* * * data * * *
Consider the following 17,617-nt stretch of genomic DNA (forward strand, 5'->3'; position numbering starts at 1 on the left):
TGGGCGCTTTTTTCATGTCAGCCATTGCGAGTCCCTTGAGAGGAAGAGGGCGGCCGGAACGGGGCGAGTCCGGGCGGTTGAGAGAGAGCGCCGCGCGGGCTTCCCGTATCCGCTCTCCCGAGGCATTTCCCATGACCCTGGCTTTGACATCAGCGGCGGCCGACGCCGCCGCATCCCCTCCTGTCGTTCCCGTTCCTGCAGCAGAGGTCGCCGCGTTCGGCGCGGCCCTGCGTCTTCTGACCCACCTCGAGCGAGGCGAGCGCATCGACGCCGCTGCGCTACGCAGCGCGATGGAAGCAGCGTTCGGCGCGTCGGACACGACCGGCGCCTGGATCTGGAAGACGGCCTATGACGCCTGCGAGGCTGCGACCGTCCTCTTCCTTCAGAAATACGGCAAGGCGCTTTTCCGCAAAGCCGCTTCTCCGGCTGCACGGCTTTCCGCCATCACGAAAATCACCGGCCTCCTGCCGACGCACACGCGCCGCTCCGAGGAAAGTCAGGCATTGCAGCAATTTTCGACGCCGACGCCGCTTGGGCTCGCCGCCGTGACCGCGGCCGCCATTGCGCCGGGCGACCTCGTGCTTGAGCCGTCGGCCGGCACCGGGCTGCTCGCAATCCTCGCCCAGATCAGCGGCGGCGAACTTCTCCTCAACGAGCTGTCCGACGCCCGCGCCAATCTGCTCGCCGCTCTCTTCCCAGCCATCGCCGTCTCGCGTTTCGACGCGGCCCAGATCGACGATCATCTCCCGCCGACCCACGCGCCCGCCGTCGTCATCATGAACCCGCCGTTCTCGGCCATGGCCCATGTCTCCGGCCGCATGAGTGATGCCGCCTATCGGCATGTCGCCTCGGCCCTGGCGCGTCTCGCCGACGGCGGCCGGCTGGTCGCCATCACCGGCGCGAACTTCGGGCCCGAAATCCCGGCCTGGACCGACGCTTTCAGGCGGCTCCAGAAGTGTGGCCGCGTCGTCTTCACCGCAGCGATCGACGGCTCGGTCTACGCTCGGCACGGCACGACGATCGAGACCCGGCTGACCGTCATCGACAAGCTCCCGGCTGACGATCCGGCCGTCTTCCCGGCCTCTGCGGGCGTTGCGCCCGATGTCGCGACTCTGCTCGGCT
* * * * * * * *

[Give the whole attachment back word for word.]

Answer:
Consider the following 17,617-nt stretch of genomic DNA (forward strand, 5'->3'; position numbering starts at 1 on the left):
TGGGCGCTTTTTTCATGTCAGCCATTGCGAGTCCCTTGAGAGGAAGAGGGCGGCCGGAACGGGGCGAGTCCGGGCGGTTGAGAGAGAGCGCCGCGCGGGCTTCCCGTATCCGCTCTCCCGAGGCATTTCCCATGACCCTGGCTTTGACATCAGCGGCGGCCGACGCCGCCGCATCCCCTCCTGTCGTTCCCGTTCCTGCAGCAGAGGTCGCCGCGTTCGGCGCGGCCCTGCGTCTTCTGACCCACCTCGAGCGAGGCGAGCGCATCGACGCCGCTGCGCTACGCAGCGCGATGGAAGCAGCGTTCGGCGCGTCGGACACGACCGGCGCCTGGATCTGGAAGACGGCCTATGACGCCTGCGAGGCTGCGACCGTCCTCTTCCTTCAGAAATACGGCAAGGCGCTTTTCCGCAAAGCCGCTTCTCCGGCTGCACGGCTTTCCGCCATCACGAAAATCACCGGCCTCCTGCCGACGCACACGCGCCGCTCCGAGGAAAGTCAGGCATTGCAGCAATTTTCGACGCCGACGCCGCTTGGGCTCGCCGCCGTGACCGCGGCCGCCATTGCGCCGGGCGACCTCGTGCTTGAGCCGTCGGCCGGCACCGGGCTGCTCGCAATCCTCGCCCAGATCAGCGGCGGCGAACTTCTCCTCAACGAGCTGTCCGACGCCCGCGCCAATCTGCTCGCCGCTCTCTTCCCAGCCATCGCCGTCTCGCGTTTCGACGCGGCCCAGATCGACGATCATCTCCCGCCGACCCACGCGCCCGCCGTCGTCATCATGAACCCGCCGTTCTCGGCCATGGCCCATGTCTCCGGCCGCATGAGTGATGCCGCCTATCGGCATGTCGCCTCGGCCCTGGCGCGTCTCGCCGACGGCGGCCGGCTGGTCGCCATCACCGGCGCGAACTTCGGGCCCGAAATCCCGGCCTGGACCGACGCTTTCAGGCGGCTCCAGAAGTGTGGCCGCGTCGTCTTCACCGCAGCGATCGACGGCTCGGTCTACGCTCGGCACGGCACGACGATCGAGACCCGGCTGACCGTCATCGACAAGCTCCCGGCTGACGATCCGGCCGTCTTCCCGGCCTCTGCGGGCGTTGCGCCCGATGTCGCGACTCTGCTCGGCT